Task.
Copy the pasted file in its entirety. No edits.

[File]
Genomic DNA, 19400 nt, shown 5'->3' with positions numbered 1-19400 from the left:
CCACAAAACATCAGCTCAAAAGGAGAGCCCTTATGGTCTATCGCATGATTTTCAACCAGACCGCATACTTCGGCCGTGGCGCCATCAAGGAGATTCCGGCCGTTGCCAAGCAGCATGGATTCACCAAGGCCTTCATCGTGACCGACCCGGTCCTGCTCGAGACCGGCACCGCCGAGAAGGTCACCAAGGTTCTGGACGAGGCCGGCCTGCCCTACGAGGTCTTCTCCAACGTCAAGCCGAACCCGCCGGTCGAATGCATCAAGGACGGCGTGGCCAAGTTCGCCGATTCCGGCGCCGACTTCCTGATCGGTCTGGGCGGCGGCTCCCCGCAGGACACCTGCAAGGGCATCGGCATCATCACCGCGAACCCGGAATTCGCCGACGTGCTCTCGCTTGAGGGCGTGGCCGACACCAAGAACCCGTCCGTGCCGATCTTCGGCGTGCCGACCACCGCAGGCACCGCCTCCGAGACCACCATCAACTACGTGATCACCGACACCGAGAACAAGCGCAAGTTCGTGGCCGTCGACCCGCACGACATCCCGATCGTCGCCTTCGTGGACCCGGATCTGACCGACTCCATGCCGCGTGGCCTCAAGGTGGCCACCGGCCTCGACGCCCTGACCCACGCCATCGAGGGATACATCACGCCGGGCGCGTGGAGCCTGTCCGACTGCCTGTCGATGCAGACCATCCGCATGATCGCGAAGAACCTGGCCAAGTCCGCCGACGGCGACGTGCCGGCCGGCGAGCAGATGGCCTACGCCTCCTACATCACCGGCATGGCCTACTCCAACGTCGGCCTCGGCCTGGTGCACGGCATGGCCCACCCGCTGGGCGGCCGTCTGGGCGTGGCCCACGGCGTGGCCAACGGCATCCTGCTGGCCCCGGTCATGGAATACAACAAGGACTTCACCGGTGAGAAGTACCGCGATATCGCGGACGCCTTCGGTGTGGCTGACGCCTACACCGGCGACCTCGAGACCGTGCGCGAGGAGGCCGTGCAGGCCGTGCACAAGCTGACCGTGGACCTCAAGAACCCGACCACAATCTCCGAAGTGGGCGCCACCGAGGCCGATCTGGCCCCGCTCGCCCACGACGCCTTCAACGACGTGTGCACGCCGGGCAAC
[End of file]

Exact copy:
Genomic DNA, 19400 nt, shown 5'->3' with positions numbered 1-19400 from the left:
CCACAAAACATCAGCTCAAAAGGAGAGCCCTTATGGTCTATCGCATGATTTTCAACCAGACCGCATACTTCGGCCGTGGCGCCATCAAGGAGATTCCGGCCGTTGCCAAGCAGCATGGATTCACCAAGGCCTTCATCGTGACCGACCCGGTCCTGCTCGAGACCGGCACCGCCGAGAAGGTCACCAAGGTTCTGGACGAGGCCGGCCTGCCCTACGAGGTCTTCTCCAACGTCAAGCCGAACCCGCCGGTCGAATGCATCAAGGACGGCGTGGCCAAGTTCGCCGATTCCGGCGCCGACTTCCTGATCGGTCTGGGCGGCGGCTCCCCGCAGGACACCTGCAAGGGCATCGGCATCATCACCGCGAACCCGGAATTCGCCGACGTGCTCTCGCTTGAGGGCGTGGCCGACACCAAGAACCCGTCCGTGCCGATCTTCGGCGTGCCGACCACCGCAGGCACCGCCTCCGAGACCACCATCAACTACGTGATCACCGACACCGAGAACAAGCGCAAGTTCGTGGCCGTCGACCCGCACGACATCCCGATCGTCGCCTTCGTGGACCCGGATCTGACCGACTCCATGCCGCGTGGCCTCAAGGTGGCCACCGGCCTCGACGCCCTGACCCACGCCATCGAGGGATACATCACGCCGGGCGCGTGGAGCCTGTCCGACTGCCTGTCGATGCAGACCATCCGCATGATCGCGAAGAACCTGGCCAAGTCCGCCGACGGCGACGTGCCGGCCGGCGAGCAGATGGCCTACGCCTCCTACATCACCGGCATGGCCTACTCCAACGTCGGCCTCGGCCTGGTGCACGGCATGGCCCACCCGCTGGGCGGCCGTCTGGGCGTGGCCCACGGCGTGGCCAACGGCATCCTGCTGGCCCCGGTCATGGAATACAACAAGGACTTCACCGGTGAGAAGTACCGCGATATCGCGGACGCCTTCGGTGTGGCTGACGCCTACACCGGCGACCTCGAGACCGTGCGCGAGGAGGCCGTGCAGGCCGTGCACAAGCTGACCGTGGACCTCAAGAACCCGACCACAATCTCCGAAGTGGGCGCCACCGAGGCCGATCTGGCCCCGCTCGCCCACGACGCCTTCAACGACGTGTGCACGCCGGGCAAC